Proving that every cloud has a silver lining, Mitsubishi Aircraft Corporation is using the protracted delay of its regional aircraft SpaceJet to update the interior of the M100 variant, which seats 84 in a typical single-class configuration at 31” pitch. Whereas the SpaceJet’s previous passenger experience came across as lagging compared to peers, Mitsubishi aims to catch up and even exceed in certain areas.
A cascade of changes, including a redesigned overhead bin, were first revealed at last year’s Paris Air Show. Other changes outside the cabin include revising hydraulics and systems including avionics. Now Mitsubishi is working on a new lavatory mockup, noting that the M100 cabin is “investment-worthy”. Mitsubishi has also issued a RFP to finalize the interiors catalog for airlines.
“We’re not wide open on BFE [buyer furnished equipment], so it’s going to be SFE [supplier furnished equipment] for the initial years. But we want to accommodate as much as we can,” said Mitsubishi marketing and strategy department manager Noriyoshi Saito. He said there should be seat options from the super-light variety to those with “more comfort” as well as provisions for USB and plug outlets.
Included in the RFP is a provision for embedded seatback IFE, but Saito said Mitsubishi wants a broader concept of an “information terminal” that could generate revenue for airlines. He declined to disclose specifics.
Also under wraps is Mitsubishi’s version of the optional screen part of the A220’s passenger service unit. “I know that system but we’re thinking one step ahead,” Saito said.
When passengers do look at the cabin, Mitsubishi does not want them to feel any inferiority about having a connecting flight on a regional aircraft. Its cabin improvements so far bridge the gap. As Saito said, “We want to offer a seamless experience throughout the journey.”
The SpaceJet cabin is 1cm taller than Embraer’s E2, but has a different shape. That should give passengers more personal space, but Saito conceded it is difficult to convey on paper – hence the company’s decision to showcase its mockup at the recent Singapore Airshow.
The fuselage shape means seats are slightly offset from the wall, a necessity due to the side mounting. “That’s the most efficient way to secure seats,” Saito said.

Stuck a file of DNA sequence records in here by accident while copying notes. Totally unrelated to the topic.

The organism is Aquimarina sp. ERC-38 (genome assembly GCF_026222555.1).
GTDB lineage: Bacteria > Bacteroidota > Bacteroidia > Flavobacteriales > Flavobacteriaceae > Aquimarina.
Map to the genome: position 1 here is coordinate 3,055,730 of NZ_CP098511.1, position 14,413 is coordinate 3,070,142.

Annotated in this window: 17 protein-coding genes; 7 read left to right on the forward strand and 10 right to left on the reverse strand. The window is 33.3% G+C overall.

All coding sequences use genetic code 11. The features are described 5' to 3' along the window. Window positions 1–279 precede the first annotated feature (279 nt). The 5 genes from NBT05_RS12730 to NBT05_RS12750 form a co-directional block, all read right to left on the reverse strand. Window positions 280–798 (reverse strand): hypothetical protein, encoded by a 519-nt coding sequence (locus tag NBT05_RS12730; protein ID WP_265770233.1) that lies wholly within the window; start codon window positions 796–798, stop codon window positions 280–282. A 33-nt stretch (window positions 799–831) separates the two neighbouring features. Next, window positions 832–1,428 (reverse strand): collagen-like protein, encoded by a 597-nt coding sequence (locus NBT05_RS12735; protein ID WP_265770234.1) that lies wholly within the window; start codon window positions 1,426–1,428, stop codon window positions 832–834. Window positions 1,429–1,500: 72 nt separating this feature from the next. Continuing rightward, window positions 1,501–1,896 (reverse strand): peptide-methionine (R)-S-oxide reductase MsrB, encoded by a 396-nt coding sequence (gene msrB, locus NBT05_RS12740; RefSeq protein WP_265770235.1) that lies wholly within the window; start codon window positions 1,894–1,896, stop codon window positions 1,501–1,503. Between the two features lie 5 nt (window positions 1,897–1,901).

By switching from a bucket-type overhead bin to Safran Cabin’s clamshell, the cabin has more open space when the bins are pushed upwards and closed.
With no bin doors popping up, the ceiling sides are now unobstructed, allowing Mitsubishi to have indirect side lighting with LEDs, replacing direct center lights. The change amplifies perceived space, as evidenced in the new mockup.
Aisle passengers will benefit from more headroom when getting in and out of their seats. All passengers will be able to put one 22” roller bag in the overhead bins, a criteria Saito said was important for the US market, benefitting passengers and the airline by reducing bags to be put in the aircraft’s hold.
Accessing the bins will be easier since they open lower, allowing a loading height of five feet. “If you leave something behind, you can see it, no mirror required,” Saito said.
The bins also have red locking indicators at the top, one on each side. “At a glance you can see what’s not locked,” Saito said.
The Mitsubishi executive hopes the bin changes will help flight attendants who may work five or six flights a day on a regional jet. “Our customer is not just the passenger.”
A more significant redesign of the cabin could see sculpting around the the cabin windows – as well as the windows themselves – as other airframers seek larger windows. “We’ll revisit the shape and location, but as we observe passenger use of windows, they tend to close the shade all the time except on the ground,” Saito said. “People want to see their screen, not what’s outside.”
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